The rapid advance in technology, improved connectivity, and widespread expansion of mobile communications has opened up the potential for mobile technology to become a transformative force for health service delivery.
This is especially true in developing countries where health infrastructure is often severely resource-constrained and fragmented. Mobile technology is changing the world as we once knew it, and every industry is attempting to discover high yield interventions that will help them optimize their offerings by reducing cost of operations, improving efficiency, and ultimately, saving lives.
One such application has been in the field of maternal and child health. Despite much public health sector and political attention placed upon Millennium Development Goal (MDG) 5, which aims to reduce maternal deaths, or to be more specific, the maternal mortality ratio by three-quarters by 2015, progress has been slow. Close to 300,000 mothers are still dying each year from preventable causes. Why preventable?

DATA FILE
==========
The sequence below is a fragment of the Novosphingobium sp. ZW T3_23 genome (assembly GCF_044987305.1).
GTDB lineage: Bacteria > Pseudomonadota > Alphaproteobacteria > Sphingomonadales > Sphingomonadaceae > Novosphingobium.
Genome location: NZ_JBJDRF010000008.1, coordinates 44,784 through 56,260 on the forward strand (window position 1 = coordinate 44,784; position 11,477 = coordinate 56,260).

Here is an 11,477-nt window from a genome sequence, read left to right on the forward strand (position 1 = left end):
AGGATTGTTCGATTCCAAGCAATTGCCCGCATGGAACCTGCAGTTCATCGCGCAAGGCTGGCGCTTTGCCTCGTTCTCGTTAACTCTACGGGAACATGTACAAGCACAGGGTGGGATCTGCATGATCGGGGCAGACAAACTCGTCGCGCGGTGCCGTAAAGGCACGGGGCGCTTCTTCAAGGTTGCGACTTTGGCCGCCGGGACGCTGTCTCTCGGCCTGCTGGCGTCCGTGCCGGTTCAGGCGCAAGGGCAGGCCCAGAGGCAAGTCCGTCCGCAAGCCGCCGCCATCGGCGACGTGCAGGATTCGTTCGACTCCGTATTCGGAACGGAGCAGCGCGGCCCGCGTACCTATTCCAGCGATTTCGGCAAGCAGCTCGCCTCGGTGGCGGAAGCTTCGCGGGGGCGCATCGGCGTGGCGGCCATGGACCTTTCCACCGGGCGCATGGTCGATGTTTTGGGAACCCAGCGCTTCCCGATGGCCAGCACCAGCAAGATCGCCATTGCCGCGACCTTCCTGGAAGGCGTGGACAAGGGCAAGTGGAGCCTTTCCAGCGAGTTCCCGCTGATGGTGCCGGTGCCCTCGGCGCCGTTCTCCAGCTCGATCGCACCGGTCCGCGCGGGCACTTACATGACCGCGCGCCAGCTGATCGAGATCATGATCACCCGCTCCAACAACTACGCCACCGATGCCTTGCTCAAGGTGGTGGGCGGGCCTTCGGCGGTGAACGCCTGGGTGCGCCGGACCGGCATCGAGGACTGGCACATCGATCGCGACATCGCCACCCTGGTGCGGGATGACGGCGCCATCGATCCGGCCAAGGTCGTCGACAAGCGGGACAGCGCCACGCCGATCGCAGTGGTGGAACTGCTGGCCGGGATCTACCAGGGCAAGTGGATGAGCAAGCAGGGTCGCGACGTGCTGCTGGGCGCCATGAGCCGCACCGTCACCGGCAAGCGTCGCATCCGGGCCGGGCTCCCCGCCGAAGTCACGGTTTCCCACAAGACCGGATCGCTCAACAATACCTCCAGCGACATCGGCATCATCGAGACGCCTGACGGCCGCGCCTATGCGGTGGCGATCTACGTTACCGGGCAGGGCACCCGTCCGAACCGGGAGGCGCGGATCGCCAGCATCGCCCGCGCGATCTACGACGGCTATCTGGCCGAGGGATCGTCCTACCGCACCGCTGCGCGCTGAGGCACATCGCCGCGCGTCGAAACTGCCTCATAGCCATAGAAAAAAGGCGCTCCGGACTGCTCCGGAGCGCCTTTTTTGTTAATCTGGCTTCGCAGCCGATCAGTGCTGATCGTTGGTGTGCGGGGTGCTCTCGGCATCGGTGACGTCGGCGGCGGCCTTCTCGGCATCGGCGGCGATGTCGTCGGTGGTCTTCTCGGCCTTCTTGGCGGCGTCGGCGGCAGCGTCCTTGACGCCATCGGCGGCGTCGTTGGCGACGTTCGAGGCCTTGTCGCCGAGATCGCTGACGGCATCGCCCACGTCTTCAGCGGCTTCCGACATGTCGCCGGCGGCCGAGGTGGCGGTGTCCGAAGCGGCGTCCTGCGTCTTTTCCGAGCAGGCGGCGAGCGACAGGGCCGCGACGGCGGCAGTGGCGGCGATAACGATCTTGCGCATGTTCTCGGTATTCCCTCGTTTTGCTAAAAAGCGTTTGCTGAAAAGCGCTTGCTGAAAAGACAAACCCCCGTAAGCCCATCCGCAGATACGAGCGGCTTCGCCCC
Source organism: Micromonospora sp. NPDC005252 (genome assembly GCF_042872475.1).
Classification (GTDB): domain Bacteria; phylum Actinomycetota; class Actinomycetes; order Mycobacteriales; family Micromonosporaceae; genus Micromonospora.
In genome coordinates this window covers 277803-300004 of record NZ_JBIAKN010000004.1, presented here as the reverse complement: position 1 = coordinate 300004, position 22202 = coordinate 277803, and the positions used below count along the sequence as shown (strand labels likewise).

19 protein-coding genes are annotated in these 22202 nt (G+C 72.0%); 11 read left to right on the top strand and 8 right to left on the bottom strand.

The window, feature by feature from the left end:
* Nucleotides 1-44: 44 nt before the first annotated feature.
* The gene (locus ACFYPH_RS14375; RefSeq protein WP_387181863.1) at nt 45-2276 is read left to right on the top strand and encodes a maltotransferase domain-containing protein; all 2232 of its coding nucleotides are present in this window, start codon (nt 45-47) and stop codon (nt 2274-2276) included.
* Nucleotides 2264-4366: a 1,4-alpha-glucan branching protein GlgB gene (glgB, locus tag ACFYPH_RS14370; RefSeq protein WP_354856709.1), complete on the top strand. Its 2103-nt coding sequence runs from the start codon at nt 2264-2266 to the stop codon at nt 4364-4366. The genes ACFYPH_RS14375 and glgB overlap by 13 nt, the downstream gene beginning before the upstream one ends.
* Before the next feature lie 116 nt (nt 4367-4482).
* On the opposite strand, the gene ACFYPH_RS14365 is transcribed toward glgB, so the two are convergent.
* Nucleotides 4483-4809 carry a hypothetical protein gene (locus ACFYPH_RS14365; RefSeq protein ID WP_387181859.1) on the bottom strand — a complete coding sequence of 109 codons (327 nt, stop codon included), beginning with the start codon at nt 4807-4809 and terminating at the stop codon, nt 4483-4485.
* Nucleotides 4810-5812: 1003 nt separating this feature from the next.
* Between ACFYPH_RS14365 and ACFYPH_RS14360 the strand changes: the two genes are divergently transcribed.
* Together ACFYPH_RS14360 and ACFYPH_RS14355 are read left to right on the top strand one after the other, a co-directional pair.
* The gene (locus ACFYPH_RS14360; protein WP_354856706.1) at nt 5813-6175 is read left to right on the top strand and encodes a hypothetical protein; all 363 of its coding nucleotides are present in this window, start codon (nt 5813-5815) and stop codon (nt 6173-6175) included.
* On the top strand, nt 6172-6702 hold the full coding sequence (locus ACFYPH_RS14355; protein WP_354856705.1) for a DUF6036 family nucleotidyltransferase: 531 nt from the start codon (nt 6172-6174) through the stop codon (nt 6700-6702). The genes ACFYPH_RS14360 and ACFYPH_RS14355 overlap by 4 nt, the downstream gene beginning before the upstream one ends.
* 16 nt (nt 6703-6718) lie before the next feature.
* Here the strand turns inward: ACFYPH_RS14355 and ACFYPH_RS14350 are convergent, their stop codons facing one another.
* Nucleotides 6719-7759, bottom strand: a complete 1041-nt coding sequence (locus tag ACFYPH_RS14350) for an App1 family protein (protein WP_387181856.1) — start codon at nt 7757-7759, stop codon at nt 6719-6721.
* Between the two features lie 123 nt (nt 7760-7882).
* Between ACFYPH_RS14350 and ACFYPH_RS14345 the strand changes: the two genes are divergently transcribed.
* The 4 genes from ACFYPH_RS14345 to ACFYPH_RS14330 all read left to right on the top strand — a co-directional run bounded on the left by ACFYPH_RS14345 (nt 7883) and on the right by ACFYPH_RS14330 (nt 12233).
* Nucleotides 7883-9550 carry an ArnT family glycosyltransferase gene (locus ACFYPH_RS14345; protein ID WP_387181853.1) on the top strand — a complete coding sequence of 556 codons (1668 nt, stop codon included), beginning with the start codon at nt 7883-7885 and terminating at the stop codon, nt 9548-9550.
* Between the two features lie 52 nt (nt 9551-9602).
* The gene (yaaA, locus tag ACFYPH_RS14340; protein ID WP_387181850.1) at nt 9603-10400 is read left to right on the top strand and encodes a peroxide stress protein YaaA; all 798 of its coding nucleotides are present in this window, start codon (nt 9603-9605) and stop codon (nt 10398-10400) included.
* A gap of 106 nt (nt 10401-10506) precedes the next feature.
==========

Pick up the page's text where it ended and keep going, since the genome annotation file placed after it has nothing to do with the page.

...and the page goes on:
Because simple measures like better prenatal care by trained health workers can significantly reduce the number of deaths. Though there have been tremendous improvements on some fronts, there is growing consensus that MDG 5, at present, seems like a far-fetched dream. There is also an agreement, that in the absence of basic health infrastructure in large parts of the developing world, there is a need for an alternative solution.